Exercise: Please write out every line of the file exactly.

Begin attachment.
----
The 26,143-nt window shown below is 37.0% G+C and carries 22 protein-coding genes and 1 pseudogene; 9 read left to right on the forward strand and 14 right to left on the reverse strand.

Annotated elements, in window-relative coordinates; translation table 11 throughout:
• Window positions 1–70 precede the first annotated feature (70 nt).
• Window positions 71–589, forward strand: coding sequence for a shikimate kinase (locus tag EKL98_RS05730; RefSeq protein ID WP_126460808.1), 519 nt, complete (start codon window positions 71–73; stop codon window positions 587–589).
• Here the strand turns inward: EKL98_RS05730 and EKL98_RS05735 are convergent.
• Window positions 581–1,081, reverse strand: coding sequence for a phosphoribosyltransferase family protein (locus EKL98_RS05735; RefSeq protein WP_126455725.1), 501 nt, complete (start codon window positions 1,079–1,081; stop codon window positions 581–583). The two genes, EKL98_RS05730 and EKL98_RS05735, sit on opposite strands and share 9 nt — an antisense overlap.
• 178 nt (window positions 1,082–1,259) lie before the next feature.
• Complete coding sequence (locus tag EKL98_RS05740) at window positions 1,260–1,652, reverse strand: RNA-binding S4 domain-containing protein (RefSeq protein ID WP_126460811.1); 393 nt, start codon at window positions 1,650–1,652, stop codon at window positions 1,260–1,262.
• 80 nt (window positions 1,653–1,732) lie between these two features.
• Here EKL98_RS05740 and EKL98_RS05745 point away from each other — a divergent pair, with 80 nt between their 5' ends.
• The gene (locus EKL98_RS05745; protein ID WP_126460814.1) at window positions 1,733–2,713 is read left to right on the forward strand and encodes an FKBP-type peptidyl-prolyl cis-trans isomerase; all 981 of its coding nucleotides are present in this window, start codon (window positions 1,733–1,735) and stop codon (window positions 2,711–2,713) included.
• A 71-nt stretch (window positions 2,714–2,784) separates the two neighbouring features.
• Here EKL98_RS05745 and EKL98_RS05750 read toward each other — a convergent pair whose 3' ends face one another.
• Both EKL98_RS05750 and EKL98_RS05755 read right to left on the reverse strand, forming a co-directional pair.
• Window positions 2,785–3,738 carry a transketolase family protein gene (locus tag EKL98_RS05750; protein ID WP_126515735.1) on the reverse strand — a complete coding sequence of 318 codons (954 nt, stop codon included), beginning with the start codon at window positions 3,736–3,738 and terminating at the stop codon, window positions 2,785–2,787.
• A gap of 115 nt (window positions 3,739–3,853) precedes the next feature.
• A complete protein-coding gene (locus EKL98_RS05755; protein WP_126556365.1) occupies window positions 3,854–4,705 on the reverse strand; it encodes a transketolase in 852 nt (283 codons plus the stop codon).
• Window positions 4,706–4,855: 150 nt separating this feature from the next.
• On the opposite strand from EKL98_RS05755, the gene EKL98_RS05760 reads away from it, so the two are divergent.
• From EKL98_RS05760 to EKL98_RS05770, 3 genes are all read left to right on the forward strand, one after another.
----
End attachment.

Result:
The 26,143-nt window shown below is 37.0% G+C and carries 22 protein-coding genes and 1 pseudogene; 9 read left to right on the forward strand and 14 right to left on the reverse strand.

Annotated elements, in window-relative coordinates; translation table 11 throughout:
• Window positions 1–70 precede the first annotated feature (70 nt).
• Window positions 71–589, forward strand: coding sequence for a shikimate kinase (locus tag EKL98_RS05730; RefSeq protein ID WP_126460808.1), 519 nt, complete (start codon window positions 71–73; stop codon window positions 587–589).
• Here the strand turns inward: EKL98_RS05730 and EKL98_RS05735 are convergent.
• Window positions 581–1,081, reverse strand: coding sequence for a phosphoribosyltransferase family protein (locus EKL98_RS05735; RefSeq protein WP_126455725.1), 501 nt, complete (start codon window positions 1,079–1,081; stop codon window positions 581–583). The two genes, EKL98_RS05730 and EKL98_RS05735, sit on opposite strands and share 9 nt — an antisense overlap.
• 178 nt (window positions 1,082–1,259) lie before the next feature.
• Complete coding sequence (locus tag EKL98_RS05740) at window positions 1,260–1,652, reverse strand: RNA-binding S4 domain-containing protein (RefSeq protein ID WP_126460811.1); 393 nt, start codon at window positions 1,650–1,652, stop codon at window positions 1,260–1,262.
• 80 nt (window positions 1,653–1,732) lie between these two features.
• Here EKL98_RS05740 and EKL98_RS05745 point away from each other — a divergent pair, with 80 nt between their 5' ends.
• The gene (locus EKL98_RS05745; protein ID WP_126460814.1) at window positions 1,733–2,713 is read left to right on the forward strand and encodes an FKBP-type peptidyl-prolyl cis-trans isomerase; all 981 of its coding nucleotides are present in this window, start codon (window positions 1,733–1,735) and stop codon (window positions 2,711–2,713) included.
• A 71-nt stretch (window positions 2,714–2,784) separates the two neighbouring features.
• Here EKL98_RS05745 and EKL98_RS05750 read toward each other — a convergent pair whose 3' ends face one another.
• Both EKL98_RS05750 and EKL98_RS05755 read right to left on the reverse strand, forming a co-directional pair.
• Window positions 2,785–3,738 carry a transketolase family protein gene (locus tag EKL98_RS05750; protein ID WP_126515735.1) on the reverse strand — a complete coding sequence of 318 codons (954 nt, stop codon included), beginning with the start codon at window positions 3,736–3,738 and terminating at the stop codon, window positions 2,785–2,787.
• A gap of 115 nt (window positions 3,739–3,853) precedes the next feature.
• A complete protein-coding gene (locus EKL98_RS05755; protein WP_126556365.1) occupies window positions 3,854–4,705 on the reverse strand; it encodes a transketolase in 852 nt (283 codons plus the stop codon).
• Window positions 4,706–4,855: 150 nt separating this feature from the next.
• On the opposite strand from EKL98_RS05755, the gene EKL98_RS05760 reads away from it, so the two are divergent.
• From EKL98_RS05760 to EKL98_RS05770, 3 genes are all read left to right on the forward strand, one after another.